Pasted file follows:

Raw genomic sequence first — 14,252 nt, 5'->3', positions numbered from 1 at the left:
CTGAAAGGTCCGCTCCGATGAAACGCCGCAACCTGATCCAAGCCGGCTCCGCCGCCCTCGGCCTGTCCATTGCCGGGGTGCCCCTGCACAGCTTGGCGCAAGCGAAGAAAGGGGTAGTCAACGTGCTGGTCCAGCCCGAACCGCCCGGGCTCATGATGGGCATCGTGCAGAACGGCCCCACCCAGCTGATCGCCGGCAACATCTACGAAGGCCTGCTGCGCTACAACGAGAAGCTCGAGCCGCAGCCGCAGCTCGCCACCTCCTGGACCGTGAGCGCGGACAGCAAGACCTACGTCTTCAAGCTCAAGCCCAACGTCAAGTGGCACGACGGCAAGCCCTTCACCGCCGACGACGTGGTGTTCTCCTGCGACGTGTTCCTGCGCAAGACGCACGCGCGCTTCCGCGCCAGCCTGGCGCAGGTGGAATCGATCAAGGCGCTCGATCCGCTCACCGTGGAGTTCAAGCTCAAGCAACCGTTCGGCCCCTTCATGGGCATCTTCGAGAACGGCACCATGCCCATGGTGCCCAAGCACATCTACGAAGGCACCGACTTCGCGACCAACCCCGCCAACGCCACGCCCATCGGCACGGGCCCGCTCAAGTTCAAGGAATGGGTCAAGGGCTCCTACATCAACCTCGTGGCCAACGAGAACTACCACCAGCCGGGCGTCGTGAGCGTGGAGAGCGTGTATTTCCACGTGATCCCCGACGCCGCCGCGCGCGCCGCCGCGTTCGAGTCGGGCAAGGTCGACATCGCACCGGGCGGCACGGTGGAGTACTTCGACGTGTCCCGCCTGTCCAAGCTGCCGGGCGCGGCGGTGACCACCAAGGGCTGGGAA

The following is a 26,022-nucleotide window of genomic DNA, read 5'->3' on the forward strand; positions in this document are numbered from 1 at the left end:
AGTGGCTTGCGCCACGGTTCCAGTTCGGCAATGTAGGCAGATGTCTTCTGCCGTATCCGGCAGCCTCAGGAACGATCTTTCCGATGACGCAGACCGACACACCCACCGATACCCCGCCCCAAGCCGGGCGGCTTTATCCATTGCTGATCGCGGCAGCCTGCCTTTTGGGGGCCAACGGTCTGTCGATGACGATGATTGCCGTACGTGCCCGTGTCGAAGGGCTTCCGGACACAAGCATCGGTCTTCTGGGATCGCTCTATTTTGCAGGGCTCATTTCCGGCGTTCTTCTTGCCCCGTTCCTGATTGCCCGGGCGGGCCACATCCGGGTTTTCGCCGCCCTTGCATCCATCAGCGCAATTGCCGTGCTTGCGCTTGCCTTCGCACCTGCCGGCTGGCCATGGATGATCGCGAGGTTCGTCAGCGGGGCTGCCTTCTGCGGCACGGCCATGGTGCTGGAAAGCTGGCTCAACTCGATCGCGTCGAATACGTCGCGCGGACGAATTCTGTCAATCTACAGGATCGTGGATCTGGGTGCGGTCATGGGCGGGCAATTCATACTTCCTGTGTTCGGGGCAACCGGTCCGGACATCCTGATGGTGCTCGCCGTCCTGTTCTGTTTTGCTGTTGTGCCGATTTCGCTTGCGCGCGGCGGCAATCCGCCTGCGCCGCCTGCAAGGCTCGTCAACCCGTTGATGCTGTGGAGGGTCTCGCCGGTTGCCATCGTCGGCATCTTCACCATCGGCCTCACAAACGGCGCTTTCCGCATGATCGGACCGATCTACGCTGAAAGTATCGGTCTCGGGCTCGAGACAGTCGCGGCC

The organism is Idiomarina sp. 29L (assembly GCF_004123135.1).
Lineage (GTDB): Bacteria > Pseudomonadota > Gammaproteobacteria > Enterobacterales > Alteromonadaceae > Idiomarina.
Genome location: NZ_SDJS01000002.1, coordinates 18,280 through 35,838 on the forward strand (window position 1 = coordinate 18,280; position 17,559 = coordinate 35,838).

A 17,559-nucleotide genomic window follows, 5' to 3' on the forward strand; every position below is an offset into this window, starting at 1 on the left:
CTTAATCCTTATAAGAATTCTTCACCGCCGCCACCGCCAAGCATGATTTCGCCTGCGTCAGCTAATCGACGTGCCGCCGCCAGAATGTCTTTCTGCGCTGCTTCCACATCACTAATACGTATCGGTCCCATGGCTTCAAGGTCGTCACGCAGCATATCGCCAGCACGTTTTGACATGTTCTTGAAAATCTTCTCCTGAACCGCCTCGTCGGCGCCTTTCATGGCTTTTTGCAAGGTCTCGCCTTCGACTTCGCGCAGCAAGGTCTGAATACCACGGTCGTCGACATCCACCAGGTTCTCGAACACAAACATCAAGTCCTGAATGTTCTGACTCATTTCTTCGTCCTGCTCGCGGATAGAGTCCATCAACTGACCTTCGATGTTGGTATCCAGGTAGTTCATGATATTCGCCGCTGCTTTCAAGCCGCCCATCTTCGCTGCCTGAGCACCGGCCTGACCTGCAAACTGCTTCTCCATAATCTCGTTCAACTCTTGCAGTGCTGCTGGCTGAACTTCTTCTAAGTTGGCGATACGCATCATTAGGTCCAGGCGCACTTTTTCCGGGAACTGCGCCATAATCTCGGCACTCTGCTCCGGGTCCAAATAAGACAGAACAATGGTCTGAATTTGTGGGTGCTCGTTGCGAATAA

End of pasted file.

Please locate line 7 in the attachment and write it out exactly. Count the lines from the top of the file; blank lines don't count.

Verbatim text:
Genome location: NZ_SDJS01000002.1, coordinates 18,280 through 35,838 on the forward strand (window position 1 = coordinate 18,280; position 17,559 = coordinate 35,838).